The Republic as set up by the constitution is being rapidly dismantled by the Kenya Kwanza regime. The wanton killings of over I believe 40 or more demonstrators and people in residential areas where low-income people live, such as Mathare, Kibera, Mlolongo, and Nyalenda, were meant to and did create fear in the minds of citizens, many of whom now equate demonstrations with a death trap. And yet fear at this time is not an option. If we stop exercising our constitutional rights to assemble peacefully and to demonstrate, we shall be aiding and abetting a murderous regime, which can only get worse and more brutal. We must fight for our liberties and resist with all our might a return to the dark days when the culture of fear ruled. 

Q. You have a reputation of being fearless and incorruptible, a woman of principles. How have you been able to navigate the murky and treacherous world of Kenyan politics knowing that most Kenyan politicians lack principles or even an ideology?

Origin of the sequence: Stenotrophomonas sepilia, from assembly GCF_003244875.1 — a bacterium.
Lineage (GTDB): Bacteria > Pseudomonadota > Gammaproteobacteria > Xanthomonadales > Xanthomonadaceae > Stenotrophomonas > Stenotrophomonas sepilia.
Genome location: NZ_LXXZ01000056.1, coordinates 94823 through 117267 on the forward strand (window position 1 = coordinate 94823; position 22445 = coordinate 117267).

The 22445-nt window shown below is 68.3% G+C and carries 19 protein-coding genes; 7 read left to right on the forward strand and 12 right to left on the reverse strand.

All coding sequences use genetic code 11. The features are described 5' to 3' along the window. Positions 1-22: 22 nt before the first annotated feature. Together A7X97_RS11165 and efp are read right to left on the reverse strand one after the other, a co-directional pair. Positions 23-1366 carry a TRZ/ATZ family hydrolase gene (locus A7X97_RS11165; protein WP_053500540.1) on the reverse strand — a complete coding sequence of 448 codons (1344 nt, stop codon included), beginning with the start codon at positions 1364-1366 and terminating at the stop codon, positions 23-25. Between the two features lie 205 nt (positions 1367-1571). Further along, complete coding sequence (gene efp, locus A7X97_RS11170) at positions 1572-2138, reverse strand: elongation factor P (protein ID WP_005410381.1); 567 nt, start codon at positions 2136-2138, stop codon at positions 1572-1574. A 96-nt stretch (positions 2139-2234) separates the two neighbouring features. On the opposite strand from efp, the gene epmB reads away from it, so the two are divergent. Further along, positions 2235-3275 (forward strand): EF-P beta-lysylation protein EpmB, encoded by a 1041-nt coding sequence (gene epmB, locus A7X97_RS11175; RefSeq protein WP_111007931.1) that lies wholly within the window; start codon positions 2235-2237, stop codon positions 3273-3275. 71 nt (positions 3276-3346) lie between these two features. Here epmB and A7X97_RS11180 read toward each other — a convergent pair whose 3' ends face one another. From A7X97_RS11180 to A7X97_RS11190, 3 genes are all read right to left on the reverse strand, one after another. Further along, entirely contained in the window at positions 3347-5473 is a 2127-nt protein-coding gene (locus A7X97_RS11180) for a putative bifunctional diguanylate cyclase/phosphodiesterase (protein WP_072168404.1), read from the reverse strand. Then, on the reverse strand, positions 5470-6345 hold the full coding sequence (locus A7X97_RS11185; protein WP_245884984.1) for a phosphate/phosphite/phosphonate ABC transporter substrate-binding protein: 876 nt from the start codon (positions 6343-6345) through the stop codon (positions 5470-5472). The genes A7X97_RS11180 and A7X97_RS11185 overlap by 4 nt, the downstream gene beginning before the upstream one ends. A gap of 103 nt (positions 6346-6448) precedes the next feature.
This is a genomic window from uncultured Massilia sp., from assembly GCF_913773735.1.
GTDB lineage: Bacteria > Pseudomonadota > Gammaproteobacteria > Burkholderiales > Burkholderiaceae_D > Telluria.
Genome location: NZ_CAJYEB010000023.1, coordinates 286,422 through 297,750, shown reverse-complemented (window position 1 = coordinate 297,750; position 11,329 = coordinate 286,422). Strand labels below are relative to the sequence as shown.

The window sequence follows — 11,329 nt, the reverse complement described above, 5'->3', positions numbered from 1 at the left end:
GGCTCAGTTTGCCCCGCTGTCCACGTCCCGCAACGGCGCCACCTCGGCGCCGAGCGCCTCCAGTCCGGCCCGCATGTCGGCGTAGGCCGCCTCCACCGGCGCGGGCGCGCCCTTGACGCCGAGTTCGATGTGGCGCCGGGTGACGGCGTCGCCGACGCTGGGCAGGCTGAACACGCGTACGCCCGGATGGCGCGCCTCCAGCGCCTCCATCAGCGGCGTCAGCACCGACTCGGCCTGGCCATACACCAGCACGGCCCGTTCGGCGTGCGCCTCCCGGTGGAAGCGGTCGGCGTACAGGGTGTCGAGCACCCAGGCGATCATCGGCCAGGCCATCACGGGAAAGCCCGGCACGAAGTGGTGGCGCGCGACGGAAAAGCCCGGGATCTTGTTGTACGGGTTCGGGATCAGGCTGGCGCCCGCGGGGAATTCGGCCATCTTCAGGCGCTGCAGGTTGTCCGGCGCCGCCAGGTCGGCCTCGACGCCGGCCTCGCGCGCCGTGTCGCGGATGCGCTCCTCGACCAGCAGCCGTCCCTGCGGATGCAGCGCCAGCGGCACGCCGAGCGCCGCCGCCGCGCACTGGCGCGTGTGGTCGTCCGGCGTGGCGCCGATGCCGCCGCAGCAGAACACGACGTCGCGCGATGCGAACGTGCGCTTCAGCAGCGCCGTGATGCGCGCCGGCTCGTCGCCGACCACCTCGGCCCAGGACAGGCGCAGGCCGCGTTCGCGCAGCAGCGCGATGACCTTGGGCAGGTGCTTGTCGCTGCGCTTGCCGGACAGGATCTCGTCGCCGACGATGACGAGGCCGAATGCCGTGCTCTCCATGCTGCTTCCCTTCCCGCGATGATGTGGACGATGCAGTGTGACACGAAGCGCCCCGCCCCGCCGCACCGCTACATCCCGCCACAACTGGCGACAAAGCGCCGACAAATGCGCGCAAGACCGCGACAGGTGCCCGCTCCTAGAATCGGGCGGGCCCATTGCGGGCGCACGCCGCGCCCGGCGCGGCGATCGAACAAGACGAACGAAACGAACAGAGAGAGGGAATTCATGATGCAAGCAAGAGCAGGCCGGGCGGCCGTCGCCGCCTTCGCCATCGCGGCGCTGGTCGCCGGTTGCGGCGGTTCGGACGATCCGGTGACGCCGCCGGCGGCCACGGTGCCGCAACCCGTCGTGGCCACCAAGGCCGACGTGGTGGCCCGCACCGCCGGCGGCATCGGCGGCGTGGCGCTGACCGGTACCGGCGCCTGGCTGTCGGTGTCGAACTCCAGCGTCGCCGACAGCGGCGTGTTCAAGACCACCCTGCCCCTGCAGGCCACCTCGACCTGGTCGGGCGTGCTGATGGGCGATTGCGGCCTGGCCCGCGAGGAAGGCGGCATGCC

We are called upon to be true to ourselves, to be who we are. I play by the rules that make me comfortable, by following my inner voice and doing what I must do. It is not difficult to be true to yourself, however lonely it may be at times. Life for me is not at whatever cost but at a cost acceptable to me. 

Q. It is also extremely difficult to survive Kenyan politics as a woman. Yet, you have held ministerial positions in previous governments and are even leader of the NARC-Kenya party. What advice would you give young Kenyan women aspiring to be politicians and leaders of tomorrow? 

My advice to women is be yourself in all your dealings. It is not easy and will never be easy but who said life is ever easy or for the faint-hearted? Nothing comes easy at the workplace whether self employed, employed in a regular job or in politics. Play by the same rules whichever space you occupy and keep your values.